__________________________________________________________________________# SEQUENCE LISTING- (1) GENERAL INFORMATION:- (iii) NUMBER OF SEQUENCES: 14- (2) INFORMATION FOR SEQ ID NO:1:- (i) SEQUENCE CHARACTERISTICS:#acids (A) LENGTH: 14 amino (B) TYPE: amino acid (C) STRANDEDNESS: (D) TOPOLOGY: linear- (ii) MOLECULE TYPE: peptide- (xi) SEQUENCE DESCRIPTION: SEQ ID NO:1:- Asp Leu Ile Ser His Asp Glu Met - # Phe Ser Asp Ile Tyr Lys# 10- (2) INFORMATION FOR SEQ ID NO:2:- (i) SEQUENCE CHARACTERISTICS:#acids (A) LENGTH: 16 amino (B) TYPE: amino acid (C) STRANDEDNESS: (D) TOPOLOGY: linear- (ii) MOLECULE TYPE: peptide- (xi) SEQUENCE DESCRIPTION: SEQ ID NO:2:- Thr Glu Gly Asn Ile Asp Asp Ser - # Leu Ile Gly Gly Asn Ala SerAla# 15- (2) INFORMATION FOR SEQ ID NO:3:- (i) SEQUENCE CHARACTERISTICS:#acids (A) LENGTH: 9 amino (B) TYPE: amino acid (C) STRANDEDNESS: (D) TOPOLOGY: linear- (ii) MOLECULE TYPE: peptide- (xi) SEQUENCE DESCRIPTION: SEQ ID NO:3:- Lys Ala Glu Ala Ala Ala Ser Ala - # Leu# 5 1- (2) INFORMATION FOR SEQ ID NO:4:- (i) SEQUENCE CHARACTERISTICS:#acids (A) LENGTH: 6 amino (B) TYPE: amino acid (C) STRANDEDNESS: (D) TOPOLOGY: linear- (ii) MOLECULE TYPE: peptide- (xi) SEQUENCE DESCRIPTION: SEQ ID NO:4:- Lys Phe Val Leu Met Arg# 5 1- (2) INFORMATION FOR SEQ ID NO:5:- (i) SEQUENCE CHARACTERISTICS:#acids (A) LENGTH: 9 amino (B) TYPE: amino acid (C) STRANDEDNESS: (D) TOPOLOGY: linear- (ii) MOLECULE TYPE: peptide- (xi) SEQUENCE DESCRIPTION: SEQ ID NO:5:- Ala Asn Ile Gln Ala Val Ser Leu - # Lys# 5 1- (2) INFORMATION FOR SEQ ID NO:6:- (i) SEQUENCE CHARACTERISTICS:#acids (A) LENGTH: 12 amino (B) TYPE: amino acid (C) STRANDEDNESS: (D) TOPOLOGY: linear- (ii) MOLECULE TYPE: peptide- (xi) SEQUENCE DESCRIPTION: SEQ ID NO:6:- Ser Asp Val Val Pro Met Thr Ala - # Glu Asn Phe Arg# 10- (2) INFORMATION FOR SEQ ID NO:7:- (i) SEQUENCE CHARACTERISTICS:#acids (A) LENGTH: 16 amino (B) TYPE: amino acid (C) STRANDEDNESS: (D) TOPOLOGY: linear- (ii) MOLECULE TYPE: peptide- (xi) SEQUENCE DESCRIPTION: SEQ ID NO:7:- Ile Ile Pro Gln Phe Met Cys Gln - # Gly Gly Asp Phe Xaa Asn HisArg# 15- (2) INFORMATION FOR SEQ ID NO:8:- (i) SEQUENCE CHARACTERISTICS:#acids (A) LENGTH: 10 amino (B) TYPE: amino acid (C) STRANDEDNESS: (D) TOPOLOGY: linear- (ii) MOLECULE TYPE: peptide- (xi) SEQUENCE DESCRIPTION: SEQ ID NO:8:- Lys Phe Asp Asp Glu Asn Phe Ile - # Leu Arg# 10- (2) INFORMATION FOR SEQ ID NO:9:- (i) SEQUENCE CHARACTERISTICS:#acids (A) LENGTH: 15 amino (B) TYPE: amino acid (C) STRANDEDNESS: (D) TOPOLOGY: linear- (ii) MOLECULE TYPE: peptide- (xi) SEQUENCE DESCRIPTION: SEQ ID NO:9:- His Val Val Phe Gly Glu Val Thr - # Glu Gly Leu Asp Val Leu Arg# 15- (2) INFORMATION FOR SEQ ID NO:10:- (i) SEQUENCE CHARACTERISTICS:#acids (A) LENGTH: 9 amino (B) TYPE: amino acid (C) STRANDEDNESS: (D) TOPOLOGY: linear- (ii) MOLECULE TYPE: peptide- (xi) SEQUENCE DESCRIPTION: SEQ ID NO:10:- Val Ile Ile Ala Asp Cys Gly Glu - # Tyr# 5 1- (2) INFORMATION FOR SEQ ID NO:11:- (i) SEQUENCE CHARACTERISTICS:#pairs (A) LENGTH: 613 base (B) TYPE: nucleic acid (C) STRANDEDNESS: single (D) TOPOLOGY: linear- (ix) FEATURE: (A) NAME/KEY: CDS (B) LOCATION: 1..519- (xi) SEQUENCE DESCRIPTION: SEQ ID NO:11:- AGA TGG CCA AGC AAG GCC AGA TGG ATG CTG TT - #C GCA TCA TGG CAA AAG 48Arg Trp Pro Ser Lys Ala Arg Trp Met Leu Ph - #e Ala Ser Trp Gln Lys# 15- ACT TGG GTT GCA CCC GGC TAT GTG CGC AAG TT - #T GTA TTG ATG CGG GCC 96Thr Trp Val Ala Pro Gly Tyr Val Arg Lys Ph - #e Val Leu Met Arg Ala# 30- AAC ATC CAG GCT GTG TCC CTC AAG ATC CAG AC - #A CTC AAG TCC AAC AAC 144Asn Ile Gln Ala Val Ser Leu Lys Ile Gln Th - #r Leu Lys Ser Asn Asn# 45- TCG ATG GCA CAA GCC ATG AAG GGT GTC ACC AA - #G GCC ATG GGC ACC ATG 192Ser Met Ala Gln Ala Met Lys Gly Val Thr Ly - #s Ala Met Gly Thr Met# 60- AAC AGA CAG CTG AAG TTG CCC CAG ATC CAG AA - #G ATC ATG ATG GAG TTT 240Asn Arg Gln Leu Lys Leu Pro Gln Ile Gln Ly - #s Ile Met Met Glu Phe# 80- GAG CGG CAG GCA GAG ATC ATG GAT ATG AAG GA - #G GAG ATG ATG AAT GAT 288Glu Arg Gln Ala Glu Ile Met Asp Met Lys Gl - #u Glu Met Met Asn Asp# 95- GCC ATT GAT GAT GCC ATG GGT GAT GAG GAA GA - #T GAA GAG GAG AGT GAT 336Ala Ile Asp Asp Ala Met Gly Asp Glu Glu As - #p Glu Glu Glu Ser Asp# 110- GCT GTG GTG TCC CAG GTT CTG GAT GAG CTG GG - #A CTT AGC CTA ACA GAT 384Ala Val Val Ser Gln Val Leu Asp Glu Leu Gl - #y Leu Ser Leu Thr Asp# 125- GAG CTG TCG AAC CTC CCC TCA ACT GGG GGC TC - #G CTT AGT GTG GCT GCT 432Glu Leu Ser Asn Leu Pro Ser Thr Gly Gly Se - #r Leu Ser Val Ala Ala# 140- GGT GGG AAA AAA GCA GAG GCC GCA GCC TCA GC - #C CTA GCT GAT GCT GAT 480Gly Gly Lys Lys Ala Glu Ala Ala Ala Ser Al - #a Leu Ala Asp Ala Asp145 1 - #50 1 - #55 1 -#60- GCA GAC CTG GAG GAA CGG CTT AAG AAC CTG CG - #G AGG GAC TGAGTGCCCC 529Ala Asp Leu Glu Glu Arg Leu Lys Asn Leu Ar - #g Arg Asp# 170- TGCCACTCCG AGATAACCAG TGGATGCCCA GGATCTTTTA CCACAACCCC TC - #TGTAATAA 589# 613AAAA AAAA- (2) INFORMATION FOR SEQ ID NO:12:- (i) SEQUENCE CHARACTERISTICS:#acids (A) LENGTH: 173 amino (B) TYPE: amino acid (D) TOPOLOGY: linear- (ii) MOLECULE TYPE: protein- (xi) SEQUENCE DESCRIPTION: SEQ ID NO:12:- Arg Trp Pro Ser Lys Ala Arg Trp Met Leu Ph - #e Ala Ser Trp Gln Lys# 15- Thr Trp Val Ala Pro Gly Tyr Val Arg Lys Ph - #e Val Leu Met Arg Ala# 30- Asn Ile Gln Ala Val Ser Leu Lys Ile Gln Th - #r Leu Lys Ser Asn Asn# 45- Ser Met Ala Gln Ala Met Lys Gly Val Thr Ly - #s Ala Met Gly Thr Met# 60- Asn Arg Gln Leu Lys Leu Pro Gln Ile Gln Ly - #s Ile Met Met Glu Phe# 80- Glu Arg Gln Ala Glu Ile Met Asp Met Lys Gl - #u Glu Met Met Asn Asp# 95- Ala Ile Asp Asp Ala Met Gly Asp Glu Glu As - #p Glu Glu Glu Ser Asp# 110- Ala Val Val Ser Gln Val Leu Asp Glu Leu Gl - #y Leu Ser Leu Thr Asp# 125- Glu Leu Ser Asn Leu Pro Ser Thr Gly Gly Se - #r Leu Ser Val Ala Ala# 140- Gly Gly Lys Lys Ala Glu Ala Ala Ala Ser Al - #a Leu Ala Asp Ala Asp145 1 - #50 1 - #55 1 -#60- Ala Asp Leu Glu Glu Arg Leu Lys Asn Leu Ar - #g Arg Asp# 170- (2) INFORMATION FOR SEQ ID NO:13:- (i) SEQUENCE CHARACTERISTICS:#acids (A) LENGTH: 121 amino (B) TYPE: amino acid (C) STRANDEDNESS: (D) TOPOLOGY: linear- (ii) MOLECULE TYPE: protein- (xi) SEQUENCE DESCRIPTION: SEQ ID NO:13:- Cys Gln Gly Gly Asp Phe Thr Asn - # His Asn Gly Thr Gly Gly LysSer# 15- Ile Tyr Gly Lys Lys Phe Asp Asp - # Glu Asn Phe Ile Leu Lys HisThr# 30- Gly Pro Gly Xaa Xaa Leu Ser Met - # Ala Asn Ser Gly Pro Lys HisGln# 45- Trp Leu Ser Val Leu Pro Asp Met - # Leu Thr Arg Gln Thr Gly TrpAsp# 60- Gly Gln Ala Cys Gly Val Xaa Glu - # Arg Phe Thr Glu Gly Leu ArgXaa# 80- Val Leu Arg Gln Ile Glu Ala Gln - # Gly Ser Lys Asp Gly Lys ProLys# 95- Gln Lys Val Ile Ile Ala Asp Cys - # Gly Glu Tyr Val Leu Arg AlaAla# 110- Leu Ser Leu Leu Ser Pro Ser Ala - # Leu# 120- (2) INFORMATION FOR SEQ ID NO:14:- (i) SEQUENCE CHARACTERISTICS:#acids (A) LENGTH: 141 amino (B) TYPE: amino acid (C) STRANDEDNESS: (D) TOPOLOGY: linear- (ii) MOLECULE TYPE: protein- (xi) SEQUENCE DESCRIPTION: SEQ ID NO:14:- Leu Arg Ser Asp Val Val Pro Met - # Thr Ala Glu Asn Phe Arg CysLeu# 15- Cys Thr His Glu Lys Gly Phe Gly - # Phe Lys Gly Ser Ser Phe HisArg# 30- Ile Ile Pro Gln Phe Met Cys Gln - # Gly Gly Asp Phe Thr Asn HisAsn# 45- Gly Thr Gly Gly Lys Ser Ile Tyr - # Gly Lys Lys Phe Asp Asp GluAsn# 60- Phe Ile Leu Lys His Thr Gly Pro - # Gly Xaa Xaa Leu Ser Met AlaAsn# 80- Ser Gly Pro Lys His Gln Trp Leu - # Ser Val Leu Pro Asp Met LeuThr# 95- Arg Gln Thr Gly Trp Asp Gly Gln - # Ala Cys Gly Val Xaa Glu ArgPhe# 110- Thr Glu Gly Leu Arg Xaa Val Leu - # Arg Gln Ile Glu Lys Gln GluGlu# 125- Ser Ala Ile Thr Ser Gln Pro Arg - # Xaa Trp Lys Leu Thr# 140__________________________________________________________________________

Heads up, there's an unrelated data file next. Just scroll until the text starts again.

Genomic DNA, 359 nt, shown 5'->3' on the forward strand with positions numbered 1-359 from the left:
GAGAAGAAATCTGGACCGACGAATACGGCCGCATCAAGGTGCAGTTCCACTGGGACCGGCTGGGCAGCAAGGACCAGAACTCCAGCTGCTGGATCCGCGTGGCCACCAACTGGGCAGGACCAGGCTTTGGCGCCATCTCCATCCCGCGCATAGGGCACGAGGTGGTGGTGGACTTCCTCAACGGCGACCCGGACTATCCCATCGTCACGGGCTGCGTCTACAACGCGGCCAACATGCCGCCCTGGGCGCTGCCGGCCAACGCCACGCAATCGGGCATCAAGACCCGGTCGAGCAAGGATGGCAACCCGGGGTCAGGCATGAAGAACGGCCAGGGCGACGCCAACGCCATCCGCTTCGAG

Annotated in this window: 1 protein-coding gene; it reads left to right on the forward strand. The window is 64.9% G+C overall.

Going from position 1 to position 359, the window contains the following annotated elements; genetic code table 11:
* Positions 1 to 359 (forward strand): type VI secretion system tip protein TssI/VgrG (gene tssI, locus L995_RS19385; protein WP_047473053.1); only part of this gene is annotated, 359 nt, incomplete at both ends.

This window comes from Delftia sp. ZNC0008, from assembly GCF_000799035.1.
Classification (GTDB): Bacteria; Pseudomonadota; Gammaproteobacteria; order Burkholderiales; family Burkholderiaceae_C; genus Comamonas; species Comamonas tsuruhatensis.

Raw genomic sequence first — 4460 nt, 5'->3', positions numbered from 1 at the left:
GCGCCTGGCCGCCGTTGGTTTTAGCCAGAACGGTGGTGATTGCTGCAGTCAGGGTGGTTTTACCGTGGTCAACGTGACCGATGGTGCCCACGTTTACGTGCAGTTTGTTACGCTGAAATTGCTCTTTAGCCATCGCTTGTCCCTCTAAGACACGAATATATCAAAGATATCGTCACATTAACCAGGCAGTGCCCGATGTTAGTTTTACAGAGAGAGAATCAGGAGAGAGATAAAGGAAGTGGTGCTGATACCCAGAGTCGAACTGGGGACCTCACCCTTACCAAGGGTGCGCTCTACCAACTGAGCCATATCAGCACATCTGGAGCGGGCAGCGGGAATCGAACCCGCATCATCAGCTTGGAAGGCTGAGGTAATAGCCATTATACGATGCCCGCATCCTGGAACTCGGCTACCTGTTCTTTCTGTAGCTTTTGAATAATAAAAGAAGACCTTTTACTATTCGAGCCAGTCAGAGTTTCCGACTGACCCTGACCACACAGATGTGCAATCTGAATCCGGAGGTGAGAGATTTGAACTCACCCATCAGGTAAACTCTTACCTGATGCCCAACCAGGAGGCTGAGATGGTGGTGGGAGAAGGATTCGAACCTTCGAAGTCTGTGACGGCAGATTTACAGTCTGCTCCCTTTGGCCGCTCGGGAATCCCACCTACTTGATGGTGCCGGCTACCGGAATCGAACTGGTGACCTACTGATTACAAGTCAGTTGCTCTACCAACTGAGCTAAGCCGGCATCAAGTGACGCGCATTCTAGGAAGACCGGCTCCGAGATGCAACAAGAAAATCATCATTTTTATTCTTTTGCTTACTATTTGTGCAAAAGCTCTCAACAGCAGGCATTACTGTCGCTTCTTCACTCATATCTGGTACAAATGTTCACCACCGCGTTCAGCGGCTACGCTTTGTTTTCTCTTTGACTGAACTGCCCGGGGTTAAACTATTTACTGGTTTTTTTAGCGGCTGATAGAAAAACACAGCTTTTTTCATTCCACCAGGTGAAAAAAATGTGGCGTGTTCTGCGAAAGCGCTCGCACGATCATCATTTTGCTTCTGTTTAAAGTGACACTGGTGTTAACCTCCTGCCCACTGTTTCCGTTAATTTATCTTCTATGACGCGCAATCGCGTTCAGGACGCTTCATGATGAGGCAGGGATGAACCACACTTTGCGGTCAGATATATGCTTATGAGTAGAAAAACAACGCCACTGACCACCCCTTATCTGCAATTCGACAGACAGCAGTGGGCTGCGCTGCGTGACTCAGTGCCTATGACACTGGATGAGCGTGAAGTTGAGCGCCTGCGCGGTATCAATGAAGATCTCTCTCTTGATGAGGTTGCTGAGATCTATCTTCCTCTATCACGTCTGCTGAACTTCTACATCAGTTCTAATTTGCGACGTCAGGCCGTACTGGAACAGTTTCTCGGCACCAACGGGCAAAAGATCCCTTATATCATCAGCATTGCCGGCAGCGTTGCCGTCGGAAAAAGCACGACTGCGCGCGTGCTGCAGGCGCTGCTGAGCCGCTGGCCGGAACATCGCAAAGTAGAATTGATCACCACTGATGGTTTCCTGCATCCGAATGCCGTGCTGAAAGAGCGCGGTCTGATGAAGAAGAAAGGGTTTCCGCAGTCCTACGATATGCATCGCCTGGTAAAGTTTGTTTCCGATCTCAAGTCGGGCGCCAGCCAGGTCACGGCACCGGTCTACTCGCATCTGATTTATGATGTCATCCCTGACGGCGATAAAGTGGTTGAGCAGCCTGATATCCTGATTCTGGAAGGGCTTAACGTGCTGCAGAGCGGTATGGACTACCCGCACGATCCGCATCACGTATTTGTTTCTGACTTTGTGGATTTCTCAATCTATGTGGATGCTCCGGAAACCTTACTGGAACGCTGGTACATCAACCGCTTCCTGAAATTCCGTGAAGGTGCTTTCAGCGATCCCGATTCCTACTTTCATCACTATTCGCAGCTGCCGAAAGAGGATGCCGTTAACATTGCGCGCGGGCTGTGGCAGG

|Cited Patent||Filing date||Publication date||Applicant||Title|